Category Archives: New World Comics

The Changing Role of Woman In Comics

Hey Poppers


In a recent article by Sam LeBas (@comicsonice) and Will Brooker (@willbrooker) about the sexism in comics at Talking Comics.  The article  talks about how sexism is still present and woman still have to struggle for their place in the comics industry. But with the percentage of woman readers hitting a high of 46.67% according to Market research more and more woman are enjoying comics.  Also with superhero and comic properties showing up all over the place from movies, TV, clothing and video games and trying to capture a larger audience. Woman will becoming more and more interested in the world of comics may decide to enter the comic book world.

The is a really great article and if you feel the same way as I do. That no matter the sex of the writer and/or artist it is a good story and art the a real comic fan wants. Not who rights or draws the book.

Please go over to Talking Comics and have a read.

Source: Talking Comics

Review – “Wynter” issue 3

imagePublished by New Worlds Comics

Writer: Guy Hasson

Art: Aron Elekes
Being a fan of Sci-Fi, I can’t believe the new comic series published by New Worlds Comics has been under my radar until it reached issue number three but seeing as it only fairly recently made it onto Comixology, I think I may be forgiven. Anyway, to follow up on John’s review of issues 1 and 2, I’ve now read all three and I’m pleased to report that the story manages to maintain the excellent standard it started with.

For the benefit of those who haven’t read John’s review (or have REALLY short memories) “Wynter”, by writer Guy Hasson and artist Aaron Elekes, takes it title from the protagonist of the book, Liz Wynter, a 17 year old girl who struggles with the concept that in an overcrowded world, she isn’t unique or special. The story is set in the far future, where the sheer saturation of humanity populating the galaxy means every possible permutation of DNA has already been born, repeatedly, and the ultimate incarnation of the smartphone is now embedded within your head. This technology interprets everything you see, say or think, which is then processed and commented on by the intelligent technology in a constant reminder that millions of people are doing the exact same thing as the user at any particular moment.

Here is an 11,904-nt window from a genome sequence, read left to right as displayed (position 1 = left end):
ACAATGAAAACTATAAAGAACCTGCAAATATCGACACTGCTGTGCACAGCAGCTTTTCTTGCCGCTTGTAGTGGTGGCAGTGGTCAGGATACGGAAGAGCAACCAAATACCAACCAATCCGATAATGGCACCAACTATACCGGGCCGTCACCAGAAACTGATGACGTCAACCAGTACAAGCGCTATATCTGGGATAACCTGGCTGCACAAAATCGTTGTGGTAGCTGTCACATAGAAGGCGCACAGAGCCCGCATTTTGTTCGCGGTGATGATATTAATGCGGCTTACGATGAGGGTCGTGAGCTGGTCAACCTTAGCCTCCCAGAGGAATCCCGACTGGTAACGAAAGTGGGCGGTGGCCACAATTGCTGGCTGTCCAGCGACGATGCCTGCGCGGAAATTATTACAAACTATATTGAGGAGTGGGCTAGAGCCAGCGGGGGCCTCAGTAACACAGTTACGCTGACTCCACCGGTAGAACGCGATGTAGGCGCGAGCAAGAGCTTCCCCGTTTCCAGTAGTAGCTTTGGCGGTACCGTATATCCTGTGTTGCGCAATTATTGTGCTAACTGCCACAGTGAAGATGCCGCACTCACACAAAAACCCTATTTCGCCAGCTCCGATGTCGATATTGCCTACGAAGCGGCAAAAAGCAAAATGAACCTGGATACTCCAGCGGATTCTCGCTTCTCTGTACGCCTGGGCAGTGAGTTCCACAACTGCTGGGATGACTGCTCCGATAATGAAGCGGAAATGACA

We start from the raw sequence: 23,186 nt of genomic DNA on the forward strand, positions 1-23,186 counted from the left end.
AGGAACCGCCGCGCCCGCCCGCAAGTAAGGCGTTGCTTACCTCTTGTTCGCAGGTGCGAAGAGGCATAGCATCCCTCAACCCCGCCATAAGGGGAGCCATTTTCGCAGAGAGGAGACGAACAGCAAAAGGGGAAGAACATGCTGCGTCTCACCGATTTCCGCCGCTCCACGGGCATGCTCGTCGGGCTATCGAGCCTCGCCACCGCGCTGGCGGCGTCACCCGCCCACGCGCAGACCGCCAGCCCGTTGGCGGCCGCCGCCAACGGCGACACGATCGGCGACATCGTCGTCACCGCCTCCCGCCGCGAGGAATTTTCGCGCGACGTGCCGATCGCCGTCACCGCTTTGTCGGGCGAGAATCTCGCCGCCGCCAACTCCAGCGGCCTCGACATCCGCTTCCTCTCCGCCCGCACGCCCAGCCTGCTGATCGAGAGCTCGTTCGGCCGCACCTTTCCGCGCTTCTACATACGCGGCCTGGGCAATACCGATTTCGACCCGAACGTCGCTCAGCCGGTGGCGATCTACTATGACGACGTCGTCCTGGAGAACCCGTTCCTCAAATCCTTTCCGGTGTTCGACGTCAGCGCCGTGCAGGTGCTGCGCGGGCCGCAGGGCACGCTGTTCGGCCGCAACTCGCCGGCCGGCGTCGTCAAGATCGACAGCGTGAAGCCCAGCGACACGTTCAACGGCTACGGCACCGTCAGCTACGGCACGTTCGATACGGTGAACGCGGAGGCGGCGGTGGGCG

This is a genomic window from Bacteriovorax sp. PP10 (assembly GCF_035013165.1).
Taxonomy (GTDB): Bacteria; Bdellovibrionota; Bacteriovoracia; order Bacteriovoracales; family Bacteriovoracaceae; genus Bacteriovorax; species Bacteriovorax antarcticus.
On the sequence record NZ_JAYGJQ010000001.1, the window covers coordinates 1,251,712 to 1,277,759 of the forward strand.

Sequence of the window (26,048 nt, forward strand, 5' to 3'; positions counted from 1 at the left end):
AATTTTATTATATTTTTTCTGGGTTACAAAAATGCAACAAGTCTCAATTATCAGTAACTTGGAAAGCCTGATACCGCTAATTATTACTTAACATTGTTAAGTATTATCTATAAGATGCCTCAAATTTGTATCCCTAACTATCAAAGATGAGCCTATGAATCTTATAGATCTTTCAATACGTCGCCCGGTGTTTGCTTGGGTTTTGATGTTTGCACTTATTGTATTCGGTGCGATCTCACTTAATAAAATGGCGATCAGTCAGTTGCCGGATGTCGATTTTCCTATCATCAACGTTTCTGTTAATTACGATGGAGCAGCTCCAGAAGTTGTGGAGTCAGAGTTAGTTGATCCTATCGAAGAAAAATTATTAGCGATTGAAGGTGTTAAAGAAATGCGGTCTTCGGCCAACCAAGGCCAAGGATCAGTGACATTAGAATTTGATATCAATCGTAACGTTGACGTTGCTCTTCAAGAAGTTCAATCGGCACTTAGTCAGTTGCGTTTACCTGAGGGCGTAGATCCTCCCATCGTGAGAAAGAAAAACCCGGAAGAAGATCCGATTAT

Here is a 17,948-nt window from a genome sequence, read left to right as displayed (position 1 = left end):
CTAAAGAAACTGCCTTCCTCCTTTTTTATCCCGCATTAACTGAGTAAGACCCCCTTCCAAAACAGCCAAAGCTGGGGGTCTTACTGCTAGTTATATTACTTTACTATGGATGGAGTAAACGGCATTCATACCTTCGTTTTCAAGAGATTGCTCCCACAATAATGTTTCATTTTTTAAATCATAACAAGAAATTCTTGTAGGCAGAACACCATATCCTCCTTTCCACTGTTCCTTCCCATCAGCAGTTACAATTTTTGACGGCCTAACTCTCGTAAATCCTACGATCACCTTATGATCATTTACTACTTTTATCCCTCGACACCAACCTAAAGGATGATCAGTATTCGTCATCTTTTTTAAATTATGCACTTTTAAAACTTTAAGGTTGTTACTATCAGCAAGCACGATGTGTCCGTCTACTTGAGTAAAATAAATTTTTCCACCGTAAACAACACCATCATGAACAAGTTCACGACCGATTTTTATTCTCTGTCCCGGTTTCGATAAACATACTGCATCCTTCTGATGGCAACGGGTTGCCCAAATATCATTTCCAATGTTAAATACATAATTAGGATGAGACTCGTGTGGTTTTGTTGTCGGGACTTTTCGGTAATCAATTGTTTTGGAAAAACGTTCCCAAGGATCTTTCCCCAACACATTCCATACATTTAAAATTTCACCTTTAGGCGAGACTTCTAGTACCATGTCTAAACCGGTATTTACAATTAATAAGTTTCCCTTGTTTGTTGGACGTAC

Using a teenager as the protagonist in this dystopian future is, I think, a smart move by the writer – in parallels to our current society, who else is more perfect to illustrate an over reliance on social media and the utter despair of a meaningless existence than a teenager, right?

The premise of the story comes from an accidental use of restricted technology, which leads to Liz being the target of a government agent as a cat and mouse game develops between the two. As the story progresses, we learn more about their characters through their own social media history, in what is, I believe, a prediction on how far it becomes integrated into our future society, and also a warning of the same.

Issue 3 picks up where issue 2 left off (somewhat obviously) and for pretty much the whole book we see Liz trying to escape the lethal Agent Grace sent to kill her, by desperately trying to not be predictable when her pursuer knows everything about the way she thinks. Thanks to Hasson’s writing, there are times when you can almost feel Liz’s tension and unlike Agent Grace, we genuinely don’t know how things will end for her… and I don’t think ANYBODY could predict the cliffhanger ending!

So far I’m impressed at the pacing Hasson has scripted, there never seems to be a dull moment as every image and piece of narrative or dialogue seems necessary and it keeps you interested to see where the rabbit hole takes you next. Speaking of the images, I have to give a special mention goes to Aaron Elekes’ art whose impressive style looks hand painted in a muted colour palette and evokes memories of the 1994 DC prestige format series “The Books Of Magic” – which is a good thing, for those under 30 – and I know John would disagree with me but I personally like it!

As with all entertainment media these days, it seems that most creativity comes from the independent sector and this is certainly the case with “Wynter” – it looks great and, even if the story isn’t entirely original in it’s setting, it’s certainly an example of how to craft an excellent story.

I can highly recommend “Wynter”, but owing to it’s heavy reliance on Science Fiction it may not be to everybody’s taste.


A good 4 out of 5 pops from me!


review by Paul Terry

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